The mobilizations of the 16th of August were a culmination of the movement which began as a national movement from April this year. From the start the leadership of the movement had crystallized around the leadership team of Anna Hazare and his colleagues from the IAC organization. The IAC (India Against Corruption) was an NGO set up and headed by Arvind Kejriwal an ex-bureaucrat who had quit his lucrative post to champion the cause of anti-corruption. The other members of the team were all from similar backgrounds, either being ex-bureaucrats or former judges (as is the case with the Bhushan duo and Santosh Hegde). Anna Hazare himself is from a peasant background and is ideologically entrenched in the Gandhian concept of a nation of self sufficient village systems. From a brief perusal of the backgrounds of the leadership team which stood at the core of the movement reveals the most obvious petty bourgeoistic nature and orientation which comes from their position as ex-bureaucrats and specialists. It is no surprise then, that the solution which they posed to the problem of corruption inIndiawould be one which would reflect their petty-bourgeois logic.
The proposal that the team has put forward involves the creation of an office of the ombudsman which would be given extensive powers to tackle corruption, to the extent that it would almost be made supreme over the highest law making authority in the country, the parliament. The selection of the Lokpal itself is not through popular mandate but through a highly filtered and specialized body of which the chairperson would be the Prime Minister himself. Moreover, the bill envisages the existence of a body which is essentially subordinate to the President. Perhaps it did not occur that under their scheme both the highest member of the selection committees as well as the superior authority over the lokpal were offices now controlled by the ruling party in command! To add to the irony of the whole situation, the government had already accepted their earlier demand of creating the office of the lokpal and had even drafted its own version of the bill to that effect.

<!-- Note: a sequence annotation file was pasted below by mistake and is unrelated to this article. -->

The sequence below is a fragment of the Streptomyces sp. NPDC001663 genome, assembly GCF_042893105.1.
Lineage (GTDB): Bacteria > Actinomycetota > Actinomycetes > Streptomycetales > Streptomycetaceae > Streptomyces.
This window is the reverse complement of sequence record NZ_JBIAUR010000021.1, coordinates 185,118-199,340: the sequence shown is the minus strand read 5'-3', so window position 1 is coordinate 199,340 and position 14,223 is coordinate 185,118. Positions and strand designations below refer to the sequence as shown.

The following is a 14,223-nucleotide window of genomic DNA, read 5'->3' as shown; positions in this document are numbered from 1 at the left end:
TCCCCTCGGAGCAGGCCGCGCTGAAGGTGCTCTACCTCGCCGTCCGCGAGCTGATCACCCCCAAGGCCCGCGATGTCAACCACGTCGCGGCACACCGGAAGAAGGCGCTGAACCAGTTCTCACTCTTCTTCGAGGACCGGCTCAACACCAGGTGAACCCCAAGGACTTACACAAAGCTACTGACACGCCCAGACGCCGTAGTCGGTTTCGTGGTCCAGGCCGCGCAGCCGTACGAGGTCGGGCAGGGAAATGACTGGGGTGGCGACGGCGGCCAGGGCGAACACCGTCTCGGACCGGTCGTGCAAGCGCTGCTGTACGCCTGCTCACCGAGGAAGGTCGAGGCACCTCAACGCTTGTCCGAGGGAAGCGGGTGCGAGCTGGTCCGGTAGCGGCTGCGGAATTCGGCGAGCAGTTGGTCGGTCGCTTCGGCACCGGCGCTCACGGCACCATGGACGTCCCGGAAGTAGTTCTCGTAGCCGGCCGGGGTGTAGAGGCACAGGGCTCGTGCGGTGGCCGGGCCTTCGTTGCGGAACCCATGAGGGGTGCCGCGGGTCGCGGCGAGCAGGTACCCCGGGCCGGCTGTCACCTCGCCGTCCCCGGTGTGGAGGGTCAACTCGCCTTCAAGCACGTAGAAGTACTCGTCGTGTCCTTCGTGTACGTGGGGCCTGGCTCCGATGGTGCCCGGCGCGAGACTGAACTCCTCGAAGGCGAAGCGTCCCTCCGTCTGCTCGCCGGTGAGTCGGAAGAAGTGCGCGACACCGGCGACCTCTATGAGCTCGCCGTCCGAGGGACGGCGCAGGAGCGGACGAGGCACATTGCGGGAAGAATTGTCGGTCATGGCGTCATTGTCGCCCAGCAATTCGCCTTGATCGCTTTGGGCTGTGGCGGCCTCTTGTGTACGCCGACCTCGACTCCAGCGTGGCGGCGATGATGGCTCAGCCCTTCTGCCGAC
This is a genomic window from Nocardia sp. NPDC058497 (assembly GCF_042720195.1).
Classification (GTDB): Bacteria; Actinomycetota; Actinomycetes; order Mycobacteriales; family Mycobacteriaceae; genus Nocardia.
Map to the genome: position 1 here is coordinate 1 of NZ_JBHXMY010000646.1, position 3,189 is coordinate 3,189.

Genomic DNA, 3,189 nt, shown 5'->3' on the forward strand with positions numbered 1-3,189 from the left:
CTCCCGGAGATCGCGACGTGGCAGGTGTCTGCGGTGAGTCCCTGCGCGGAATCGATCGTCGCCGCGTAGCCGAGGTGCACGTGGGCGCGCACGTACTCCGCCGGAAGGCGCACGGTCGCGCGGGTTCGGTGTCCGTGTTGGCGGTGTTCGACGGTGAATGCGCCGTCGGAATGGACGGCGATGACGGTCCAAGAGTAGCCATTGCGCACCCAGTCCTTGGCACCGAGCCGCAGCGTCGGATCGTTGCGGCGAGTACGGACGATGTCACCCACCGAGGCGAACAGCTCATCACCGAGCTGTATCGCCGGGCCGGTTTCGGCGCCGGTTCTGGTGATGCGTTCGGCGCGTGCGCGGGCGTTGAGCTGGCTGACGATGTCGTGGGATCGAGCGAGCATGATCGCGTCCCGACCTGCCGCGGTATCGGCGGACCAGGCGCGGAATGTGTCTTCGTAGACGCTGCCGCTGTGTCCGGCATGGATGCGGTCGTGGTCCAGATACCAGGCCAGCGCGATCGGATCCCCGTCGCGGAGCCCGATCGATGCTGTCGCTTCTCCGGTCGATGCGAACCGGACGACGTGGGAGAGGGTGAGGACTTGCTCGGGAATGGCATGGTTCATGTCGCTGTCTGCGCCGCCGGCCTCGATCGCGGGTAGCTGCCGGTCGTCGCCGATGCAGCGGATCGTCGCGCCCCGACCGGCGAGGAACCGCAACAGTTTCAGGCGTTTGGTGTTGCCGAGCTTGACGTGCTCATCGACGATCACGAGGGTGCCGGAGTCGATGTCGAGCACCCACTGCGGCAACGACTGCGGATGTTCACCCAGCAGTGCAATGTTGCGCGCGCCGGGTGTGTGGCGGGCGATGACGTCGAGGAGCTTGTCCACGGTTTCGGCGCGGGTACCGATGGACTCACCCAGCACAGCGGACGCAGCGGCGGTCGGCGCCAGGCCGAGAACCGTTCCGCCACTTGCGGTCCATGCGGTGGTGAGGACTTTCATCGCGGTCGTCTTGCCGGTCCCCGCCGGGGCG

The leadership had only this much trouble, that it wasn’t the same version that they had prepared, the main difference being the scope of the lokpal of the government’s bill which was narrower than that presented by Anna and his team and excluded lower bureaucrats as well as the Prime Ministers and Chief justice of the supreme court. In addition to these they also excluded members of parliament from the ambit of the lokpal’s jurisdiction. The mobilizations of the 16th were planned around a fast call by Anna Hazare which was done only after repeated negotiations with the government ended in failure owing to their arrogance stand. Any empirical observer would have us like to believe that it was in fact the bill and the charisma of the leadership by Anna which led to the success of the movement. The reality is, it was the massive outpouring of indignation of the government’s highhanded ways in defending itself against a popular backlash that was the real reason for such a massive and spontaneous mobilization of people. The preventive arrest of Anna Hazare was the real catalyst of the movement which galvanized the anger of the masses of the country against the forces of the bourgeois. In particular, this anger was focused upon the Congress Party and its oligarchs in power.